IVF or ‘in-vitro’ treatment means ‘in glass’, which is where the term ‘test tube baby’ originates. However, no test tubes are actually involved in the process. It seems deceptively simple to mix sperm and eggs together until the eggs are fertilised, but it requires closely controlled laboratory conditions and skilled embryologists to maintain. Once the eggs are fertilised, the embryos are then carefully incubated and the best candidates are selected for transfer into the womb a few days later. The remaining embryos can be frozen at this point.
IVF treatment encompasses a number of procedures referred to as the ‘treatment cycle’.
All IVF treatments begin with hormone therapy to stimulate the ovaries to develop more follicles than usual. These hormone injections are self-administered with very shallow injections, and the cycle is monitored by the doctor to ensure that ovulation is triggered at the right time.
Ovulation is triggered with another hormone, called human chorionic gonadotrophin (hCG). The eggs are then collected and fertilised. Egg collection is relatively quick and painless, and general anaesthetic is not normally required.
Once the resulting embryos have grown and developed in-vitro, under the supervision of the embryologist, the best 1-2 are transferred into the uterus through the vagina. Ideally, the embryo then implants to become a pregnancy, but this does not happen in all cases. That is why surplus embryos are frozen so that another transfer can be attempted without having to complete the hormone therapy again.
In some instances, the transfer may be left a few days later so that the embryo can reach an advanced stage of development and becomes a blastocyst. This is only offered in under certain conditions, and our usual policy is to attempt IVF with embryos.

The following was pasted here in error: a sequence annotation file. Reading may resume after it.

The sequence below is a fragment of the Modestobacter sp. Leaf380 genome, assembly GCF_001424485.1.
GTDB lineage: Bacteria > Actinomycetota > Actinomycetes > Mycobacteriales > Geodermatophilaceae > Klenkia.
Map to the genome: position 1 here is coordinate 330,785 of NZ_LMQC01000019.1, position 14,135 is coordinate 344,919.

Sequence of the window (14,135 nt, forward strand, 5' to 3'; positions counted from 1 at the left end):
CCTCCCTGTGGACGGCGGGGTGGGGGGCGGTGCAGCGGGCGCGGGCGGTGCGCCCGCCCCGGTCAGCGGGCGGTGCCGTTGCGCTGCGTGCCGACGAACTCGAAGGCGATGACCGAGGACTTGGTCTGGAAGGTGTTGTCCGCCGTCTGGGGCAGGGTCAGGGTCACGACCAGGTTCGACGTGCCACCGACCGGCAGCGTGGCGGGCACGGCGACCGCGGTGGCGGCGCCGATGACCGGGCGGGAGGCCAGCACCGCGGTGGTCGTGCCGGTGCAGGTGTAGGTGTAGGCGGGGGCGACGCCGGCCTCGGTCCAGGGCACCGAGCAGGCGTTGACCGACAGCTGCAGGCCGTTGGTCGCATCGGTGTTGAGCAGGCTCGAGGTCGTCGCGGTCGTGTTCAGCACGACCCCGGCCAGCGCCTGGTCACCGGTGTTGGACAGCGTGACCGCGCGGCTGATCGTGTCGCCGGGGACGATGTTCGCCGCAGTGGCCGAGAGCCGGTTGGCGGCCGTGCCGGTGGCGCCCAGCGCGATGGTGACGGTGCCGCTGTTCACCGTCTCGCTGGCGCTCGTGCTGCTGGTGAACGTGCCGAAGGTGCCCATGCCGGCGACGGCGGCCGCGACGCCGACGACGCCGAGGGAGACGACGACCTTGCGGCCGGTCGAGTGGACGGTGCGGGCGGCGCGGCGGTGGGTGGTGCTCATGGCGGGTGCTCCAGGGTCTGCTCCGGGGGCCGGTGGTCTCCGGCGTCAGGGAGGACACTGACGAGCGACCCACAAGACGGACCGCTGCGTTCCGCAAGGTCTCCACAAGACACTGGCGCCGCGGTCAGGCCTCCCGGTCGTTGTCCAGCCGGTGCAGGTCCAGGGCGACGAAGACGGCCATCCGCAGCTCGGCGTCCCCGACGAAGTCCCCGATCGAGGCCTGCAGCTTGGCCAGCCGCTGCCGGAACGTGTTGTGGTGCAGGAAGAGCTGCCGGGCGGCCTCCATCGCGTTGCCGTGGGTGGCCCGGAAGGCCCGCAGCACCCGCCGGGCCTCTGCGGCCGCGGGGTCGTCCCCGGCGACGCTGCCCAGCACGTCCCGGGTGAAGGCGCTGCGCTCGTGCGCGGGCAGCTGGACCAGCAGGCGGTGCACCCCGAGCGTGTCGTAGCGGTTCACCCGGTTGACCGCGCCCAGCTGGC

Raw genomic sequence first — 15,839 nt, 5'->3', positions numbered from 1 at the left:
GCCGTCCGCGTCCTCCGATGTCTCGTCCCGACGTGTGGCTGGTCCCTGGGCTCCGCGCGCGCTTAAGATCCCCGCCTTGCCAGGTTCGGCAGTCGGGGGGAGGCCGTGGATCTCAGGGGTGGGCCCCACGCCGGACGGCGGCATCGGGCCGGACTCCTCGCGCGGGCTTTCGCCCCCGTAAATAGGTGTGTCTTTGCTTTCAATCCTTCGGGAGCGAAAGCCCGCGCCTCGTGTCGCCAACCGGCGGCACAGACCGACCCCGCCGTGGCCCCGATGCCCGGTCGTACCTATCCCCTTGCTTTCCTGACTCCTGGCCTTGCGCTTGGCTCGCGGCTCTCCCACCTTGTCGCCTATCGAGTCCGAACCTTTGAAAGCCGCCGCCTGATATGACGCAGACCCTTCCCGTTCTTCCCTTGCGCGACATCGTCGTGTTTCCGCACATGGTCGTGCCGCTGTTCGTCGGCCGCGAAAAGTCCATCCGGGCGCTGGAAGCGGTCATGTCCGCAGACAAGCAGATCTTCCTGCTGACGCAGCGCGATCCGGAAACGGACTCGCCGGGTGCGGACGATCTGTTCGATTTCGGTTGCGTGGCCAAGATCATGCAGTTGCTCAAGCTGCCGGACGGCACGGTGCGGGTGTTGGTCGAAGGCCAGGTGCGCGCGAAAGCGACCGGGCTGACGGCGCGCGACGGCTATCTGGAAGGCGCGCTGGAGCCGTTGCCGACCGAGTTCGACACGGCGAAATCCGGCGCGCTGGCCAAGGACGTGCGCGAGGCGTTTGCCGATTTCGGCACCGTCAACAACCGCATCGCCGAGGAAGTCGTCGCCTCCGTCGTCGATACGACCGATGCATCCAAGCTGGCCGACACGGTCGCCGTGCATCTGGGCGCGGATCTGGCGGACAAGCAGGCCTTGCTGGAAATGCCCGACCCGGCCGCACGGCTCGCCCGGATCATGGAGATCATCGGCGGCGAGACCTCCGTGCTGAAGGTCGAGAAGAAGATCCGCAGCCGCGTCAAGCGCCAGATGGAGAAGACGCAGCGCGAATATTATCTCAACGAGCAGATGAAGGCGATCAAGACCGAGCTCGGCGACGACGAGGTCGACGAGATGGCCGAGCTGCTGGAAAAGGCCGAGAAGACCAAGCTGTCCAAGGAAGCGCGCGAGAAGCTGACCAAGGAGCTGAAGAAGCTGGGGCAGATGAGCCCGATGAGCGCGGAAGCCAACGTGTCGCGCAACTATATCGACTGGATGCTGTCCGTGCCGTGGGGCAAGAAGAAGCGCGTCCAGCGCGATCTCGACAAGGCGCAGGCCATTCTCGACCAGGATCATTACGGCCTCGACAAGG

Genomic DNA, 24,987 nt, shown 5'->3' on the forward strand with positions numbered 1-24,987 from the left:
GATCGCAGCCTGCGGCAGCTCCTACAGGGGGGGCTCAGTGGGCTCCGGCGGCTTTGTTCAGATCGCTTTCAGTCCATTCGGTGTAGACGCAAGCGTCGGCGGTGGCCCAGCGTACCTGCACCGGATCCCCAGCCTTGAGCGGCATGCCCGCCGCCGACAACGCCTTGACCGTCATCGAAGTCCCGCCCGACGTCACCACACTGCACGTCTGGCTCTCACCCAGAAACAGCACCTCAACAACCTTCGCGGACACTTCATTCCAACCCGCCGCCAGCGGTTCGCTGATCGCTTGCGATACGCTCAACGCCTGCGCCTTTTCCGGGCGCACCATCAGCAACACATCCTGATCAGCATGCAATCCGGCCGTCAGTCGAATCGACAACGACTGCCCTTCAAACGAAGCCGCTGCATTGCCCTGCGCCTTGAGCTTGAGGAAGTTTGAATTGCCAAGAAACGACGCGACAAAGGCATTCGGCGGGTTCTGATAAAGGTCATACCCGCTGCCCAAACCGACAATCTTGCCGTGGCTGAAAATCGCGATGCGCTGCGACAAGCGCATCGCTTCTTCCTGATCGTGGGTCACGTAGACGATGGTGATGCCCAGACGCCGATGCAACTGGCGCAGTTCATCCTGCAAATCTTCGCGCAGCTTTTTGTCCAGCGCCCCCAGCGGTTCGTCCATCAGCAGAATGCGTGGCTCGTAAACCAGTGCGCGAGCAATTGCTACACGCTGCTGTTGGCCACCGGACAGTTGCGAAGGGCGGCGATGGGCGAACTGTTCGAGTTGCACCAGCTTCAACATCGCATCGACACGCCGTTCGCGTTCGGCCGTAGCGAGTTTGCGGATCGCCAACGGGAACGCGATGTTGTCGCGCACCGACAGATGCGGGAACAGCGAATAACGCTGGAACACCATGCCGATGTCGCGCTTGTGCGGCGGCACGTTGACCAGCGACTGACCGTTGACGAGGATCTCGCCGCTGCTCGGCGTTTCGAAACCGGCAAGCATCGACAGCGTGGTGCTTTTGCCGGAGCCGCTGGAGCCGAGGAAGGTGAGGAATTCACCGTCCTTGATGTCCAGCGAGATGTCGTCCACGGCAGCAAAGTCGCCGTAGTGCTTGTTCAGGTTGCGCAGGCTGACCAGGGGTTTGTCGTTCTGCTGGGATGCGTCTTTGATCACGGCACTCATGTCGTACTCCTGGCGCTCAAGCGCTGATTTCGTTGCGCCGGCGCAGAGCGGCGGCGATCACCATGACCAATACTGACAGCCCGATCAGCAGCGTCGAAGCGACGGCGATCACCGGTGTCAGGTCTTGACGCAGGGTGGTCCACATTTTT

IVF is an ongoing process for a number of weeks, and can be emotionally and physically taxing. For the best chance of success, it’s important that you are healthy before the treatment cycle begins, and that you remain healthy throughout the process.
You will need to visit the fertility clinic throughout these weeks for check ups, consultations, and treatment. During this time, it’s also extremely important that you eat well, avoid smoking/alcohol, and remain relaxed so that your body is receptive to the treatment. We can offer counselling for IVF patients to help you remain calm and understand how your body is reacting to the hormone treatments.
One of the most widely reported risks is multiple pregnancy. That is why clinics only implant 1-2 embryos at a time and freeze the remainder.
There is also a very small risk (1-2%) relating to the hormone drugs, which can cause an adverse reaction in a very small percentage of women. Ultrasound and hormone monitoring during the treatment ensure that any overreaction is monitored and dealt with before the issue develops.
We do believe that our IVF success rates are great when compared to the equivalent national average but it is important when using statistics to know exactly what they are measuring. We advise that you read through our success rates pages from beginning to end to get an idea of the different ways the statistics could be produced. Success rates vary according to age, health, and reason for infertility, so it’s important to keep healthy and ensure that your body is ready for the treatment before commencing.
We owe this success rate to our care, ongoing monitoring and holistic approach to fertility and general wellbeing.